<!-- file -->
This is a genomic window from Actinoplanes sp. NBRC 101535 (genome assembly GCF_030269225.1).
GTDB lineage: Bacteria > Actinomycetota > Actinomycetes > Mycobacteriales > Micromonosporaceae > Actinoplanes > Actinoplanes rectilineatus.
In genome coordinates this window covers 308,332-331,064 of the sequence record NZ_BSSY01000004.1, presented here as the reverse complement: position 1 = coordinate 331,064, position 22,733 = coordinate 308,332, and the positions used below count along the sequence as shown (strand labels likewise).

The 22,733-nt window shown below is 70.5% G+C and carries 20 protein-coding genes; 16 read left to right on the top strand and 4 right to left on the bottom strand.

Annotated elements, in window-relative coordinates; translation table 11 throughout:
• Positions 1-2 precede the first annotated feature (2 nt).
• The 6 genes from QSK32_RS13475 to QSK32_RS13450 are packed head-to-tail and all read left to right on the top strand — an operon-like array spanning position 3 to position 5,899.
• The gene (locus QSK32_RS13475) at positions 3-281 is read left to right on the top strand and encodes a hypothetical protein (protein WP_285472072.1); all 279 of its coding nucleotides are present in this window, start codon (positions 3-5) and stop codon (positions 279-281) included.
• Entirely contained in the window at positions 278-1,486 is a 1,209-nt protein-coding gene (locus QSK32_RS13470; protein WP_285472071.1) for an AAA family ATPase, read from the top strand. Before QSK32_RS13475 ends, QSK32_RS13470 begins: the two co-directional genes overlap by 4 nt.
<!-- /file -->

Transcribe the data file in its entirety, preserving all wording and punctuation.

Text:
This is a genomic window from Actinoplanes sp. NBRC 101535 (genome assembly GCF_030269225.1).
GTDB lineage: Bacteria > Actinomycetota > Actinomycetes > Mycobacteriales > Micromonosporaceae > Actinoplanes > Actinoplanes rectilineatus.
In genome coordinates this window covers 308,332-331,064 of the sequence record NZ_BSSY01000004.1, presented here as the reverse complement: position 1 = coordinate 331,064, position 22,733 = coordinate 308,332, and the positions used below count along the sequence as shown (strand labels likewise).

The 22,733-nt window shown below is 70.5% G+C and carries 20 protein-coding genes; 16 read left to right on the top strand and 4 right to left on the bottom strand.

Annotated elements, in window-relative coordinates; translation table 11 throughout:
• Positions 1-2 precede the first annotated feature (2 nt).
• The 6 genes from QSK32_RS13475 to QSK32_RS13450 are packed head-to-tail and all read left to right on the top strand — an operon-like array spanning position 3 to position 5,899.
• The gene (locus QSK32_RS13475) at positions 3-281 is read left to right on the top strand and encodes a hypothetical protein (protein WP_285472072.1); all 279 of its coding nucleotides are present in this window, start codon (positions 3-5) and stop codon (positions 279-281) included.
• Entirely contained in the window at positions 278-1,486 is a 1,209-nt protein-coding gene (locus QSK32_RS13470; protein WP_285472071.1) for an AAA family ATPase, read from the top strand. Before QSK32_RS13475 ends, QSK32_RS13470 begins: the two co-directional genes overlap by 4 nt.